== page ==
Wilhelm Farm

History of Wilhelm Farm

The land that makes up the current Wilhelm Farm was cleared beginning in the late1600s or early 1700s. Granby was called Salmon Brook then and it was a part of Simsbury. The first settlers congregated around what is now West Granby where they tapped the West Branch of Salmon Brook for water power for milling and a tannery. It was a western outpost that was first established as a fort to protect Windsor against Native Americans who lived in western Connecticut.

A timeline for Wilhelm Farm:
~1830 – Farm house built by North Granby Road
~1860 – Farm house moved up hill & barns built
1936 – Oscar & Marie Wilhelm buy farm
1936-40 – Oscar & sons plant white pine & fence pastures
1936-90 – Subsistence farm operation: family vegetables, milk, eggs and meat with some sales
1954 – Wilhelm Farm one of first 10 Tree Farms in CT
1962 – Fred & Edith Wilhelm acquire farm
1962-2000 – Firewood cut for forest stand improvement
1990 – Ann opens Farm Stand; begins management of vegetable production
1992 – Conservation easement donated to local land trust by Fred and Edith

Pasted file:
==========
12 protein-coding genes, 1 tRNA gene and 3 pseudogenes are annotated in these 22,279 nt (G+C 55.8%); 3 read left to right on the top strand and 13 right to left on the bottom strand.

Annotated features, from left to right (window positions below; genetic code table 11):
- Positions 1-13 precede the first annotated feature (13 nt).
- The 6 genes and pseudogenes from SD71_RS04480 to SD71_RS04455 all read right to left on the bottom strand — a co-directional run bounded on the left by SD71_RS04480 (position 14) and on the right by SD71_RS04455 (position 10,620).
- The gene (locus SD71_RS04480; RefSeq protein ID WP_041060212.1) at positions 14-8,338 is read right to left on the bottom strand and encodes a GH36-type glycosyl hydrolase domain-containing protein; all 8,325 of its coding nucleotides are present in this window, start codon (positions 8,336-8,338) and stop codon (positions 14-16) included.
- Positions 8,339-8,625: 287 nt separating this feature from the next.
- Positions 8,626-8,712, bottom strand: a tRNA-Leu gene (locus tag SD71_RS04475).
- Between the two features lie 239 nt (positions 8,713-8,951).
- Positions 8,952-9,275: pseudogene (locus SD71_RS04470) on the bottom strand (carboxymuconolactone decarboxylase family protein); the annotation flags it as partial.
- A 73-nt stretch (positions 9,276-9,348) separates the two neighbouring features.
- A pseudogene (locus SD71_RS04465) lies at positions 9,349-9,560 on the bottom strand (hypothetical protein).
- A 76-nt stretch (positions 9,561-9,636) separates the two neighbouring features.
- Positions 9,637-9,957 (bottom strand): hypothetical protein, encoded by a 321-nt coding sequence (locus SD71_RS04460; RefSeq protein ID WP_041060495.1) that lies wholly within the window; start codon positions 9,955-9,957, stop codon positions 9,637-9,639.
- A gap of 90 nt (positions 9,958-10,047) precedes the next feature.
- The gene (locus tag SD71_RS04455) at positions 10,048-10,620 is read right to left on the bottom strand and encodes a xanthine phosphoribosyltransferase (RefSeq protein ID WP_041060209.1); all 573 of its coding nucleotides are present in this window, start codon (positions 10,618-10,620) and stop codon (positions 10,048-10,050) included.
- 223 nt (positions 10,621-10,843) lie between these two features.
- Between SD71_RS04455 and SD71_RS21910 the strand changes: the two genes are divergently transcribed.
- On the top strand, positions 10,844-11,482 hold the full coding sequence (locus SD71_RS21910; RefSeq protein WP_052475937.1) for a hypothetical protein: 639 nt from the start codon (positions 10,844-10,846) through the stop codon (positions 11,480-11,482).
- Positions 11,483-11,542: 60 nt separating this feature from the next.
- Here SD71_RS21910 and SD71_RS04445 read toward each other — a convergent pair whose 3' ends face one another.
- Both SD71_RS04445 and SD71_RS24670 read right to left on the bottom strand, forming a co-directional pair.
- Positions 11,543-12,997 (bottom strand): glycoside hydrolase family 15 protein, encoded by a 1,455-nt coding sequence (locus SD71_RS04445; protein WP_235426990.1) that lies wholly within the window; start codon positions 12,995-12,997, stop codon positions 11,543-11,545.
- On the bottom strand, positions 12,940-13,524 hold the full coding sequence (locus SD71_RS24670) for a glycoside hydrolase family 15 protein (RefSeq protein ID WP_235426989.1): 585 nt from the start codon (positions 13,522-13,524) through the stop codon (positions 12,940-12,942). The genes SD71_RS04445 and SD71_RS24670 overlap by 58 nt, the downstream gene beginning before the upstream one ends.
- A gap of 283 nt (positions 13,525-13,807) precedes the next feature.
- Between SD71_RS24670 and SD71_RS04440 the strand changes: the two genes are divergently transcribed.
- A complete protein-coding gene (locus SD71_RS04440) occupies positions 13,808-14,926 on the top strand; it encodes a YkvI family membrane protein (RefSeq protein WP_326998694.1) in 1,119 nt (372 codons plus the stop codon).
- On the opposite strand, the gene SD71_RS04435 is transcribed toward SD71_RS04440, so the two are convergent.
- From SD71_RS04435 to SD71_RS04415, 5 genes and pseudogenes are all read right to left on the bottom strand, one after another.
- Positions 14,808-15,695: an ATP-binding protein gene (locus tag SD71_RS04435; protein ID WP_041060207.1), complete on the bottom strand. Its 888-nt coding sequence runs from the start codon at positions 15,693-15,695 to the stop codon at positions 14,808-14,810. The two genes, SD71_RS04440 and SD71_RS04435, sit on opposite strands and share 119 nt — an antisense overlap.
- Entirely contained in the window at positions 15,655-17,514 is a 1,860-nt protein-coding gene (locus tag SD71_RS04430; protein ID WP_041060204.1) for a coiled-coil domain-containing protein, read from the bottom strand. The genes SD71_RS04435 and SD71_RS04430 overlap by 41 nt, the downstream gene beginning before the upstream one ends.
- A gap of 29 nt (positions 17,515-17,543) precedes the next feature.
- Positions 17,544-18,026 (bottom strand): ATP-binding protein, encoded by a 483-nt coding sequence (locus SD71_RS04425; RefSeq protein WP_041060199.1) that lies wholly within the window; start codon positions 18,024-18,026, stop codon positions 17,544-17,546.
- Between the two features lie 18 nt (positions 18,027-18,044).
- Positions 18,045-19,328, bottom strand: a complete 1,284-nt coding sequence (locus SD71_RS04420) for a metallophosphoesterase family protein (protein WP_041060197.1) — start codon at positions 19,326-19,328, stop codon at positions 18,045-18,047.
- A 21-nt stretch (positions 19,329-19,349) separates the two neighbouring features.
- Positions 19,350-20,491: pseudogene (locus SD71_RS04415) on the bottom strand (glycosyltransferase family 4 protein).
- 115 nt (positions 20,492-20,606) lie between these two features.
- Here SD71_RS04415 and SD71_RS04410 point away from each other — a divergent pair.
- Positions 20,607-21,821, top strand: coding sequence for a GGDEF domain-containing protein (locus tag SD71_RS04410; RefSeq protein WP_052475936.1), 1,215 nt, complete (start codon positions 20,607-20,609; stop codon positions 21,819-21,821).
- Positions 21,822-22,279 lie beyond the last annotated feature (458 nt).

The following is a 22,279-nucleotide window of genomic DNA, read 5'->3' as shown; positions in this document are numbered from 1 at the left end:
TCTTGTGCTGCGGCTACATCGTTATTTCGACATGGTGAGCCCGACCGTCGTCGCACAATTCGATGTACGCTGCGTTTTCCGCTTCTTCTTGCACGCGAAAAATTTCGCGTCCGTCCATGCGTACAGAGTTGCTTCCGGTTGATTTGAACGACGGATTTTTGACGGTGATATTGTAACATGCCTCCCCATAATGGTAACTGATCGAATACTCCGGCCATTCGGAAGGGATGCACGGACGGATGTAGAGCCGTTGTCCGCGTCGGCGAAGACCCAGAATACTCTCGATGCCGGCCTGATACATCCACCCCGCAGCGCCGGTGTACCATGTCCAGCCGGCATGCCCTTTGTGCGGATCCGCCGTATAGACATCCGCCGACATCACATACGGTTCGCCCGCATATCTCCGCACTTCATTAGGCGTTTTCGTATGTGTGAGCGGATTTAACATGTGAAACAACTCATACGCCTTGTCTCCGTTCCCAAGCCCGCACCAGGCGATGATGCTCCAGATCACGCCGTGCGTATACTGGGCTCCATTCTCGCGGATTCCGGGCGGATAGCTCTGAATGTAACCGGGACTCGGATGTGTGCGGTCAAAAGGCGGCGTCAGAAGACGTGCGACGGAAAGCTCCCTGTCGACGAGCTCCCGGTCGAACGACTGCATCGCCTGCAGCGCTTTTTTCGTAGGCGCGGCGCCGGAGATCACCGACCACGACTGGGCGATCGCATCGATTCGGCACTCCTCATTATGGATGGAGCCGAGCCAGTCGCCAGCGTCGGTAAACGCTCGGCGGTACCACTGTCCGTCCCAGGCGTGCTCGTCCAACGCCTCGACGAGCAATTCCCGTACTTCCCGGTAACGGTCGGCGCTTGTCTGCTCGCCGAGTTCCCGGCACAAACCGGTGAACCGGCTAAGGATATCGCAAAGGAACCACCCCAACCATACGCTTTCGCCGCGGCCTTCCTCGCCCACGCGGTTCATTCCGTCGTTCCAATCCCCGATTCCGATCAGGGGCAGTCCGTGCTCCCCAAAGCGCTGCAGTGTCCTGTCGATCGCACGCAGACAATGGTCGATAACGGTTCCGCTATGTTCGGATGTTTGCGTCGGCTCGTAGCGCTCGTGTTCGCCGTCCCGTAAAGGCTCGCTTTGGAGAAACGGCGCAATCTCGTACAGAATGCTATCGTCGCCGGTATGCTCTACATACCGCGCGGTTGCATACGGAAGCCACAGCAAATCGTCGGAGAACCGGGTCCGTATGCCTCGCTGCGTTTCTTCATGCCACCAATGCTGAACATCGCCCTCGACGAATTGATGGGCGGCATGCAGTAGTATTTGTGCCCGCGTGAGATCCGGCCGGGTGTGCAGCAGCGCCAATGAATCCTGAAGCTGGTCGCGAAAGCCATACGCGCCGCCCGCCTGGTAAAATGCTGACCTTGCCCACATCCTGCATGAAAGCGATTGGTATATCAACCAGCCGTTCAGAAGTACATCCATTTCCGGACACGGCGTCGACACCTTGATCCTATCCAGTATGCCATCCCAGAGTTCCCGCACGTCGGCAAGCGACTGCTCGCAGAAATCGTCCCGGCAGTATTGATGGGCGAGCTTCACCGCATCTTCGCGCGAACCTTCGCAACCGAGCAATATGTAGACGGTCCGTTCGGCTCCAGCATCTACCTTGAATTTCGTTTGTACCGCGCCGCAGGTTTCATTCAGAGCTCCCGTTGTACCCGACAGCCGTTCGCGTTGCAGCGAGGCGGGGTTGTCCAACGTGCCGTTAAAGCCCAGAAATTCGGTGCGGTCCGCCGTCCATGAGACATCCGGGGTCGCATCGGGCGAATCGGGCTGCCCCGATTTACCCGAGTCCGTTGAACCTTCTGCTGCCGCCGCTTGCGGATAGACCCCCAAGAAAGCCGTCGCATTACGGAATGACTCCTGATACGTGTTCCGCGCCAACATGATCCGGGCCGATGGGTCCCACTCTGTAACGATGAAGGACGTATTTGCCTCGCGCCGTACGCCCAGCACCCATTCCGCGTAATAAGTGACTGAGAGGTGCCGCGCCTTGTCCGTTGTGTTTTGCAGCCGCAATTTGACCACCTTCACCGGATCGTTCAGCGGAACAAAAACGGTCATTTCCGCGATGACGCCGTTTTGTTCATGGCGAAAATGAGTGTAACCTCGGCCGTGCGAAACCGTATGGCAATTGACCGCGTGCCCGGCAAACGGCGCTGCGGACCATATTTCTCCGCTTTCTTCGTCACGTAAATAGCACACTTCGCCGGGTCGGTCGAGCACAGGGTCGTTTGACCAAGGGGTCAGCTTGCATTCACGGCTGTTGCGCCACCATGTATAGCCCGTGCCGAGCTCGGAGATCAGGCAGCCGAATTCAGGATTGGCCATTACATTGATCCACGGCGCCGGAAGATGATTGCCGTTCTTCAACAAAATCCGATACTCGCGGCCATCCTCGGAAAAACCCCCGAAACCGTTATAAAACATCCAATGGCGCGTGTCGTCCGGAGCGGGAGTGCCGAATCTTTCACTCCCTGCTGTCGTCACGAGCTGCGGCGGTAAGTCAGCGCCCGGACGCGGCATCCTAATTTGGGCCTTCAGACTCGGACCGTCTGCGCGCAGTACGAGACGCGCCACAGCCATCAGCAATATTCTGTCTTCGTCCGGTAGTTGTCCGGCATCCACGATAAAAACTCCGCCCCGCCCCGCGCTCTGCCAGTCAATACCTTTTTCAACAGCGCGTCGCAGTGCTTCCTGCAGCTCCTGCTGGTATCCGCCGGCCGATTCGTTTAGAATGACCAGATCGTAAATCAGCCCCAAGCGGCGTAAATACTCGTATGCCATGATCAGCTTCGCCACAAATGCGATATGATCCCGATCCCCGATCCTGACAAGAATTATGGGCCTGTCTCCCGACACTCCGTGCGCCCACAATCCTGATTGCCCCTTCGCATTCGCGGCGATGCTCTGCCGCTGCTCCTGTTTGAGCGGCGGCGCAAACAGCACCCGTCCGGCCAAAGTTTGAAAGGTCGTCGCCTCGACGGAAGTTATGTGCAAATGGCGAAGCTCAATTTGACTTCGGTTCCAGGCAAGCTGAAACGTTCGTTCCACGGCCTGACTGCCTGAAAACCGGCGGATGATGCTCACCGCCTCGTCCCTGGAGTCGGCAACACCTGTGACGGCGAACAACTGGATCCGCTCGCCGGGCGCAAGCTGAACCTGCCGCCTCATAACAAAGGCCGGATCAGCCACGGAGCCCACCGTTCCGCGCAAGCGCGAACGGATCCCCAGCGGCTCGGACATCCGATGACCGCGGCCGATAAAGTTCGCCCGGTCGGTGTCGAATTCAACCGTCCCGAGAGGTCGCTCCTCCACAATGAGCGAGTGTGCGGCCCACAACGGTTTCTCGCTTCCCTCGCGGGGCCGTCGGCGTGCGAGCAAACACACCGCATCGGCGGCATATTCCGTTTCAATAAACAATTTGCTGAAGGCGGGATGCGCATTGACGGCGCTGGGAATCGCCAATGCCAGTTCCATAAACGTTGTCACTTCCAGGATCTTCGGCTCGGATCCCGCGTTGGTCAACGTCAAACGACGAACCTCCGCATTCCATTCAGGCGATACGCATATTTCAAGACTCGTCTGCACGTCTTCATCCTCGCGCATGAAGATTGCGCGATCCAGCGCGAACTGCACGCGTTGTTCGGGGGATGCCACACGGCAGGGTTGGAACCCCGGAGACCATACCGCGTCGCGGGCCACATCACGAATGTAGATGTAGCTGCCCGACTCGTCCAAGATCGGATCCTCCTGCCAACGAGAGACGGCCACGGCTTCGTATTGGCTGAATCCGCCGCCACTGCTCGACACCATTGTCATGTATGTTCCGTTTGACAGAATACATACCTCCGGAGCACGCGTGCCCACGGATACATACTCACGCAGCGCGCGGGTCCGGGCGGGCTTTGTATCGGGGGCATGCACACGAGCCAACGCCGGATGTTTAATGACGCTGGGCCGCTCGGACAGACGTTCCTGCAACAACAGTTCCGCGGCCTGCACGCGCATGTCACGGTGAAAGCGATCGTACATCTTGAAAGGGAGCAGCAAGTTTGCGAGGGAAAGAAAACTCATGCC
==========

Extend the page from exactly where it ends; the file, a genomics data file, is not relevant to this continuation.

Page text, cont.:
1994 – First formal forest stewardship plan written
1997 – First timber harvest, including planted white pines and natural red oak on back unit
2003 – Ann & Bill purchase farm & forest from Fred & Edith; forest stewardship plan updated
2007 – Second timber harvest in white pine unit, including some hardwoods
2013 –NRCS Conservation Action Plan (Forest Stewardship Plan) written by Ian Branson
2013 – Timber sale prepared and offered by Branson; sale awarded to Cersosimo Lumber Co.
2014 – Timber harvested by Downey & Sons for Cersosimo
2017 – Sven Pihl lease begins; vegetable production & farmstand reopen; other new enterprises
2017 – Begin NRCS Conservation Innovation Grant & Demo Farm


Wilhelm Farm is typical of many small farm and forest ownerships in southern New England. It was a subsistence farm over most of its history, with a focus on family food production. Unlike most, however, the Wilhelms focused effort over the past 80 years on managing the woods for firewood, timber and wildlife habitat. The farm is located in North Granby (part of the Town of Granby) in north central Connecticut, The farm is 45.6 acres with soils from glacial till, basaltic outcrops, and the Berkshire granitic uplift.

The broad land uses by acreage are:

  • 35.4 forest or woods
  • 9 pasture & fields
  • 1.2 house, garden areas and barns